Take the 2-minute tour ×
Stack Overflow is a question and answer site for professional and enthusiast programmers. It's 100% free, no registration required.

Ok, this is a very interesting question and there may not be any easy way to do this but figured I would throw this out there before deciding that modifying Perl is my underlying answer.

So I've got a C application that calls Perl scripts in an embedded fashion. This all works fine and dandy and it's pretty awesome that I can pass information in and get information back out. HOWEVER, now onto my next conquest; I need to allow my embedded script(s) to be able to call some functions within the C application that ORIGINALLY CALLED IT.

This is important because XSUB would require it to be an external library; but I don't want it to be an external library I want it to be a direct call to the C function(s). Now maybe this can be done via XSUB and I've just been reading and understanding it wrong.

Application -(run)-> Perl

Application <-(function_x())- Perl

Application -(returnfunction_x)-> Perl

The reason this cannot be an external library is because I am relying on data that is solely created/stored within the application.

share|improve this question
The way to do it in Python is to create a FFI function in C and then add it to the dictionary of a virtual module that the Python script imports. Not sure if it's done the same way in Perl though. –  Ignacio Vazquez-Abrams Oct 29 '10 at 2:43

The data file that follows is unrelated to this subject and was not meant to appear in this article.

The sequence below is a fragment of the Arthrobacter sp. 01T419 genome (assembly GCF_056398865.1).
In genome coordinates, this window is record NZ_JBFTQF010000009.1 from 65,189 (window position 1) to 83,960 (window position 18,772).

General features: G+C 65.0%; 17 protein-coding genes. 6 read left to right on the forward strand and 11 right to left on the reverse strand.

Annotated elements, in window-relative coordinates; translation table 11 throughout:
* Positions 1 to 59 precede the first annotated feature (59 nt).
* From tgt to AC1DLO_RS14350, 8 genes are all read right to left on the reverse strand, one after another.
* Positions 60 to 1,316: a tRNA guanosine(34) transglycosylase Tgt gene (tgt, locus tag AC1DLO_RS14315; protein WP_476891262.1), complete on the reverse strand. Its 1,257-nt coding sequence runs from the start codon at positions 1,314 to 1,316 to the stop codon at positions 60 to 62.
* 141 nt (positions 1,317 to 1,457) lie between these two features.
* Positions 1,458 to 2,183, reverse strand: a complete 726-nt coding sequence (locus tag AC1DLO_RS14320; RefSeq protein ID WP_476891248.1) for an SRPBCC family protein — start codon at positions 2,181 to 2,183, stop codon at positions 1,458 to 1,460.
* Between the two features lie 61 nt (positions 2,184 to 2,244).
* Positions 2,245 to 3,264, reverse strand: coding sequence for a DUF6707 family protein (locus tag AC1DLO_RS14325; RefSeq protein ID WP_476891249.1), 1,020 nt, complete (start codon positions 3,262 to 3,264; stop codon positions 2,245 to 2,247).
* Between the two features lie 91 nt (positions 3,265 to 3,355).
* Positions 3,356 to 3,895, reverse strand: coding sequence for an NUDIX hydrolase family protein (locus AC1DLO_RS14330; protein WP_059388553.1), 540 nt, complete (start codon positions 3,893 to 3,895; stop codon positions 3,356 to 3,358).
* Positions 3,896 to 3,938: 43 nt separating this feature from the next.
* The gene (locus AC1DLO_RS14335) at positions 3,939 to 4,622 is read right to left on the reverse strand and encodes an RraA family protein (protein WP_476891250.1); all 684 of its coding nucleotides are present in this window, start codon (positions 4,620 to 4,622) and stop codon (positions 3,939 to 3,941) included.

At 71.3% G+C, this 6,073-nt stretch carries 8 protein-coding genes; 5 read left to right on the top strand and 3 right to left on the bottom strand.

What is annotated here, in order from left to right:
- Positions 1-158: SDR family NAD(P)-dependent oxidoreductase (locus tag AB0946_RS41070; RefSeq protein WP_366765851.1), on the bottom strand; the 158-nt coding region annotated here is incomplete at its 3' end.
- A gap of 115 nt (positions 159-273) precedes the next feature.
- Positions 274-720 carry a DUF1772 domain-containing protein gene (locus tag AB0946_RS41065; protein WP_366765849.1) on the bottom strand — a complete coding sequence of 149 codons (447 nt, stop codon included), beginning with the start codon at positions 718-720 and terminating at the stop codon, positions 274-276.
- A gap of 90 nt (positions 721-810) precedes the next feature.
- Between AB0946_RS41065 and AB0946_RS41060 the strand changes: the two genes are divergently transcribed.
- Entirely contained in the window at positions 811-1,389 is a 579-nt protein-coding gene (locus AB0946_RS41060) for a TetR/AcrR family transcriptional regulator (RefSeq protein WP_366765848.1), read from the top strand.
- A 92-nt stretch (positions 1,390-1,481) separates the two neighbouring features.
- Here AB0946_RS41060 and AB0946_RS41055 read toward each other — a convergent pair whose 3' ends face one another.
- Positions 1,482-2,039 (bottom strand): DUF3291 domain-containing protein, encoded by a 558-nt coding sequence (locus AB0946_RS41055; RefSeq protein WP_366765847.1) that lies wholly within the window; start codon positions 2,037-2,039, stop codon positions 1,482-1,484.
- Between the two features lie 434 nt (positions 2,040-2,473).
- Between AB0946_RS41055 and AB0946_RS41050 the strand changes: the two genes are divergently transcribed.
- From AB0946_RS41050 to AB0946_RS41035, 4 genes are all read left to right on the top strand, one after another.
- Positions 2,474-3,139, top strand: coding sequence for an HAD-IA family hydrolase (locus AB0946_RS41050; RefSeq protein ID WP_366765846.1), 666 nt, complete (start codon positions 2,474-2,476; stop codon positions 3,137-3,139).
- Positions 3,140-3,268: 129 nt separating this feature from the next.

1 Answer 1

up vote 5 down vote accepted

XSUBs actually don't require there to be an external library. They merely provide the ability to call to a c function from perl space, and provide some convenience in mapping the calling conventions between C and Perl.

All you need to do is register XSUBs you compiled into the embedding application with the perl interpreter you're embedding.

#include "XSUB.h"

    char *str_from_perl, *str_from_c;

    /* get SV*s from the stack usign ST(x) and friends, do stuff to them */
    str_from_perl = SvPV_nolen(ST(0));

    /* do your c thing calling back to your application, or whatever */
    str_from_c = some_c_func(str_from_perl);

    /* pack up the c retval into an sv again and return it on the stack */

/* register the above XSUB with the perl interpreter after creating it */
newXS("Some::Perl::function", XS_some_func, __FILE__);

When embedding perl, this sort of thing is usually done in the xs_init function you pass to parse_perl.

EXTERN_C void boot_DynaLoader (pTHX_ CV* cv);

static void
xs_init (pTHX)
    newXS("Some::Perl::function", XS_some_func, __FILE__);
    /* possibly also boot DynaLoader and friends. perlembed has more
     * details on this, and ExtUtils::Embed helps as well. */
    newXS("DynaLoader::boot_DynaLoader", boot_DynaLoader, file);

perl_parse(my_perl, xs_init, argc, my_argv, NULL);

After that you'll be able to call to the XSUB as Some::Perl::function from perl space, and that XSUB in turn is free to call back to your application in any way it wants to.

share|improve this answer
So does the first section that you pasted go into an .xs file? –  Suroot Oct 29 '10 at 2:47
It's C code, so I'd want to put it in a .c file, but I doubt any proper C compiler cares about the extension of the files you ask it to compile :-) –  rafl Oct 29 '10 at 2:50
It all makes sense now; I was thinking that the newXS stuff was actually just talking about loading modules. Couldn't find much documentation about perl-xs; most appreciated sir! –  Suroot Oct 29 '10 at 3:23

Your Answer


By posting your answer, you agree to the privacy policy and terms of service.

Not the answer you're looking for? Browse other questions tagged or ask your own question.